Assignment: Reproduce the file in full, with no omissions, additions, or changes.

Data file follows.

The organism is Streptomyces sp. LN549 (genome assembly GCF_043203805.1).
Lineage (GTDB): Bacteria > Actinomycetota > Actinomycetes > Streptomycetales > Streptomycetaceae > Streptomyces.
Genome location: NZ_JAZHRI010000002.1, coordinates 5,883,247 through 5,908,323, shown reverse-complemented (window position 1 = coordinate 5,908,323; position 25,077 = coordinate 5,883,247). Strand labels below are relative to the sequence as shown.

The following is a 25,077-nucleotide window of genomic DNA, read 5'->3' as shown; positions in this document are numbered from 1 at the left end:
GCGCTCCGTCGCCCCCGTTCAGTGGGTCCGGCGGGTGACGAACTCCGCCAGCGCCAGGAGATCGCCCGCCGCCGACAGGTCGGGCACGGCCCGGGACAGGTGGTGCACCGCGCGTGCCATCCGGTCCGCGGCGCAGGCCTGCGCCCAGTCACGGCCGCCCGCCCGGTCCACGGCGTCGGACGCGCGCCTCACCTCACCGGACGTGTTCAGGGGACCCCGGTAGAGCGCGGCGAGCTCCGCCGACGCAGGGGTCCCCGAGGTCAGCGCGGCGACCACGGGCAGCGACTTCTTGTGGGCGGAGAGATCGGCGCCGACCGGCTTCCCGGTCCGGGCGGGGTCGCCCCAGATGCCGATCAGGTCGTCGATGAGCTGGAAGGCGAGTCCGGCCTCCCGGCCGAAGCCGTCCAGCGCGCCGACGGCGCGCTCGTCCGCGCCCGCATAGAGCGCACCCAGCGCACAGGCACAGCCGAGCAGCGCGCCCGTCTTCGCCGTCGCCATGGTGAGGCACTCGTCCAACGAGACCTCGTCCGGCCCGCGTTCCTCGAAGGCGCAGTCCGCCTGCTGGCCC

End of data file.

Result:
The organism is Streptomyces sp. LN549 (genome assembly GCF_043203805.1).
Lineage (GTDB): Bacteria > Actinomycetota > Actinomycetes > Streptomycetales > Streptomycetaceae > Streptomyces.
Genome location: NZ_JAZHRI010000002.1, coordinates 5,883,247 through 5,908,323, shown reverse-complemented (window position 1 = coordinate 5,908,323; position 25,077 = coordinate 5,883,247). Strand labels below are relative to the sequence as shown.

The following is a 25,077-nucleotide window of genomic DNA, read 5'->3' as shown; positions in this document are numbered from 1 at the left end:
GCGCTCCGTCGCCCCCGTTCAGTGGGTCCGGCGGGTGACGAACTCCGCCAGCGCCAGGAGATCGCCCGCCGCCGACAGGTCGGGCACGGCCCGGGACAGGTGGTGCACCGCGCGTGCCATCCGGTCCGCGGCGCAGGCCTGCGCCCAGTCACGGCCGCCCGCCCGGTCCACGGCGTCGGACGCGCGCCTCACCTCACCGGACGTGTTCAGGGGACCCCGGTAGAGCGCGGCGAGCTCCGCCGACGCAGGGGTCCCCGAGGTCAGCGCGGCGACCACGGGCAGCGACTTCTTGTGGGCGGAGAGATCGGCGCCGACCGGCTTCCCGGTCCGGGCGGGGTCGCCCCAGATGCCGATCAGGTCGTCGATGAGCTGGAAGGCGAGTCCGGCCTCCCGGCCGAAGCCGTCCAGCGCGCCGACGGCGCGCTCGTCCGCGCCCGCATAGAGCGCACCCAGCGCACAGGCACAGCCGAGCAGCGCGCCCGTCTTCGCCGTCGCCATGGTGAGGCACTCGTCCAACGAGACCTCGTCCGGCCCGCGTTCCTCGAAGGCGCAGTCCGCCTGCTGGCCC